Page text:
A call for chaos on the high street

Copied from Sunday Telegraph Business section – 9th September 2018

If somebody who wants open a new business on the high street can’t afford to apply for a change of use planning application and wait UP TO 8 weeks, then that business is probably going to fail not long after opening.

Then there’s the matter of an inappropriate use opening up next to an existing business, just because that vacant unit was available and has a willing owner.  Who picks up the pieces when the two businesses clash?  The local council of course.

RETAIL

Retailers and landlords: rip up planning laws to save high street

A COALITION of retailers, landlords, councils and pubs has called for planning laws to be torn up so that abandoned shops can be turned into cafes, galleries, gyms and other businesses that could help rejuvenate Britain’s decimated high streets.

Empty units in the middle of towns and villages are often hard to let because it can be difficult and expensive to get permission to change their use. For example, a unit used as a hairdresser’s needs permission to be changed into a nail bar.

“At present, it can take about eight weeks and cost about £500,” said the British Property Federation, which represents shops’ landlords. It wants to change the rules to keep up to date with modern shopping habits, as online sales take retail business away from high streets.

This makes it crucial those selling “experiences” can move into empty units once used for retail.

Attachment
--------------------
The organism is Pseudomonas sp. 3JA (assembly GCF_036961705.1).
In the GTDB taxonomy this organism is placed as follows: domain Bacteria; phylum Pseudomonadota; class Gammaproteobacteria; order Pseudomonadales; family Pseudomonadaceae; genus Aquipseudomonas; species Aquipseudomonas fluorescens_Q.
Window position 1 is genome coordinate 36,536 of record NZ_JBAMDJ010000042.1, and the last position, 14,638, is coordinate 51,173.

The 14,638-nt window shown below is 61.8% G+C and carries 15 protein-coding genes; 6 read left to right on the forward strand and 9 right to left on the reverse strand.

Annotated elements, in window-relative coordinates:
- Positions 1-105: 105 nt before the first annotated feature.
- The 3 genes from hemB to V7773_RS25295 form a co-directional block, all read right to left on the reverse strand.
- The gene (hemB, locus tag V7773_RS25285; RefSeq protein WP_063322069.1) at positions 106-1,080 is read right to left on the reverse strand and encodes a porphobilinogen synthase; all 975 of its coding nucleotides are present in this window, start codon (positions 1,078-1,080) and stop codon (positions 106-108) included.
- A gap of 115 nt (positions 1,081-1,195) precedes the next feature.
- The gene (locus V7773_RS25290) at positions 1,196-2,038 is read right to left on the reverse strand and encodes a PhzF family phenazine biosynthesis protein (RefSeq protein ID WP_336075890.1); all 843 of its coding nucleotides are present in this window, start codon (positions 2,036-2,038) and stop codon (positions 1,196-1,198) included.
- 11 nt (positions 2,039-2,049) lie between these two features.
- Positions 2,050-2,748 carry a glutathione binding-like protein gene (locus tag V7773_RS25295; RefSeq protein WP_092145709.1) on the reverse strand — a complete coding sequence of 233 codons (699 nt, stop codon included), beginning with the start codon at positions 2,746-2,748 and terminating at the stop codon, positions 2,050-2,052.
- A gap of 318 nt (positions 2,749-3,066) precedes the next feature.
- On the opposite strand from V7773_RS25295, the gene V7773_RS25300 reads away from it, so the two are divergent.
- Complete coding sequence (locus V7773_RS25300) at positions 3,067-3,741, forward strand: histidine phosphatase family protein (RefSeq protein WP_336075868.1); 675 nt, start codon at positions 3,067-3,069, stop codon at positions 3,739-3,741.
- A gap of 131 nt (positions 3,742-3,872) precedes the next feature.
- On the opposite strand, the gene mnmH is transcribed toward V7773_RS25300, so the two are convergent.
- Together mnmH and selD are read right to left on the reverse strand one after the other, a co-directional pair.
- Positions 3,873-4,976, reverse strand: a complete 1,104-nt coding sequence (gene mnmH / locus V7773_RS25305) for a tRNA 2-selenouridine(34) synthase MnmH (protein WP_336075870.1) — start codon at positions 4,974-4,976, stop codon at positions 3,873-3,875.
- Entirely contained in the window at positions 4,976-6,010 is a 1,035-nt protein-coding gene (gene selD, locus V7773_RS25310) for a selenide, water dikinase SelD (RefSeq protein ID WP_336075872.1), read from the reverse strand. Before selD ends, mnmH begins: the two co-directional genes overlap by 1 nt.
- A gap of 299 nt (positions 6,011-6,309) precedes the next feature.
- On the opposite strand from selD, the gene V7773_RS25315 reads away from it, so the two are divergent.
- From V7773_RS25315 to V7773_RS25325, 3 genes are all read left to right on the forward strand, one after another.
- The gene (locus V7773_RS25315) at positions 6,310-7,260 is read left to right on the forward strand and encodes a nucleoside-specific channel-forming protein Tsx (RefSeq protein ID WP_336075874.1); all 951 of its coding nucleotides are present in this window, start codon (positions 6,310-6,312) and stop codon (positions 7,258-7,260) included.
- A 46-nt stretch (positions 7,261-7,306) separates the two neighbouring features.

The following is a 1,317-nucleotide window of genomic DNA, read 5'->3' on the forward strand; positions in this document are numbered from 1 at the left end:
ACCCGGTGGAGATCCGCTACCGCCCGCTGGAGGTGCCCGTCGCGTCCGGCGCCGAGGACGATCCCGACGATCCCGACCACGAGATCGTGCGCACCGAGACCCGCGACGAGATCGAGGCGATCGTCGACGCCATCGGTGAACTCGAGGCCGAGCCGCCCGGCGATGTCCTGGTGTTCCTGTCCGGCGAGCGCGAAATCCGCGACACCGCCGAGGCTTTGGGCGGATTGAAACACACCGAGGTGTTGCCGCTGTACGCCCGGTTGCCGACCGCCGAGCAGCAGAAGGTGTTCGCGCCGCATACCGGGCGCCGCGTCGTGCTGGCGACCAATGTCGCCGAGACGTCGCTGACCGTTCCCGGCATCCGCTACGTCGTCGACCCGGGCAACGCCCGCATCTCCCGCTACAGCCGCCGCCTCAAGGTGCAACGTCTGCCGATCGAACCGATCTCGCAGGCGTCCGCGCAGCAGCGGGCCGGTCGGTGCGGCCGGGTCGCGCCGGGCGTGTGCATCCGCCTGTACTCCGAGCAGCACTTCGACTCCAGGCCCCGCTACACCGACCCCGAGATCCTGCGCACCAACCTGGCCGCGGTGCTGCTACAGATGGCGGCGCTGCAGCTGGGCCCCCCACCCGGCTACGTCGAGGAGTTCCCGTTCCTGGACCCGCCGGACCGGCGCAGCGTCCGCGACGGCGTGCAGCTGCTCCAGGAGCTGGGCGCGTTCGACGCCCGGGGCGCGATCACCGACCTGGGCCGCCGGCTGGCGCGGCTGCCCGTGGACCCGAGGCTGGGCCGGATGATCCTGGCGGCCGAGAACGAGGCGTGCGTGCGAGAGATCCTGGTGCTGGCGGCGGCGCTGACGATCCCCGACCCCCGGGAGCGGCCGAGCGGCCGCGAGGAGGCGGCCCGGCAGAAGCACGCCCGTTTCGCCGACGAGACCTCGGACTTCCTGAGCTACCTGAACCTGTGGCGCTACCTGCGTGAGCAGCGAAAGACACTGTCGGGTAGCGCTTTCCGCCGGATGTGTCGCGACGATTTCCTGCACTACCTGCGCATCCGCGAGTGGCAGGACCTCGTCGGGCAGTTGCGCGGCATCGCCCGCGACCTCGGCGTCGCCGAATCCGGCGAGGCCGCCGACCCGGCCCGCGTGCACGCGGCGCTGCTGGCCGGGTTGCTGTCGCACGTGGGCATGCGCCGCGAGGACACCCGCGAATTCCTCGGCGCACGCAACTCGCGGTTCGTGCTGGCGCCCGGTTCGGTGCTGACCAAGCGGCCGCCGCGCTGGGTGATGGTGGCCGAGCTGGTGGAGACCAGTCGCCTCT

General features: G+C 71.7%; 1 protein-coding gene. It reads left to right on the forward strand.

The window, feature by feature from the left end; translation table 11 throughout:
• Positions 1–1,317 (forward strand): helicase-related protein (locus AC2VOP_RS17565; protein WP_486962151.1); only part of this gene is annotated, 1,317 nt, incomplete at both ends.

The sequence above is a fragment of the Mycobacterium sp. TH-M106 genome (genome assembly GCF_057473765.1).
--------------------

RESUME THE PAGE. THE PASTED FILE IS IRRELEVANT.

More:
The landlords’ call to chop back planning rules was joined by other groups who said the move could revitalise high streets. The proposals came in responses to an inquiry by the housing, communities and local government select committee.

“Traditional shop uses have become increasingly blurred, as coffee shops also become mini-libraries, and independent gyms house cafes. Although businesses have adapted to challenges, planning laws have not,” said the Federation of Small Businesses. “Planning conditions seek to regulate every type of floor space, from sale space to a gym floor. These strict regulations and planning conditions drastically reduce businesses flexibility and adaptability, reducing their ability to compete.”

The British Retail Consortium agreed, calling for regulators to “ease of change of use [rules].”

The Booksellers’ Association said it wants “simply less red tape”. It wants more creative use of empty space to bring shoppers back to the high street, including “use of empty shops to promote arts activities and artisan crafts”.

Business Improvement Districts (BIDs), said “transforming the fortunes of high streets is eminently possible”.

“High quality visitor experiences” help as does a recognition that “far more than just ‘shopping’ is allowing some town centres and their high streets to change and thrive,” said British BIDs.

The Local Government Association said it is time to recognise “a contraction in retail floor space” may be needed to help high streets survive.

The Ministry for Housing, Communities and Local Government said high streets should specialise if they want to thrive. “Examples include Ludlow’s reputation as a centre for ‘slow food’, Norwich’s coordinated approach to its medieval heritage and the ‘alternative’ identity created in Stokes Croft, Bristol.”

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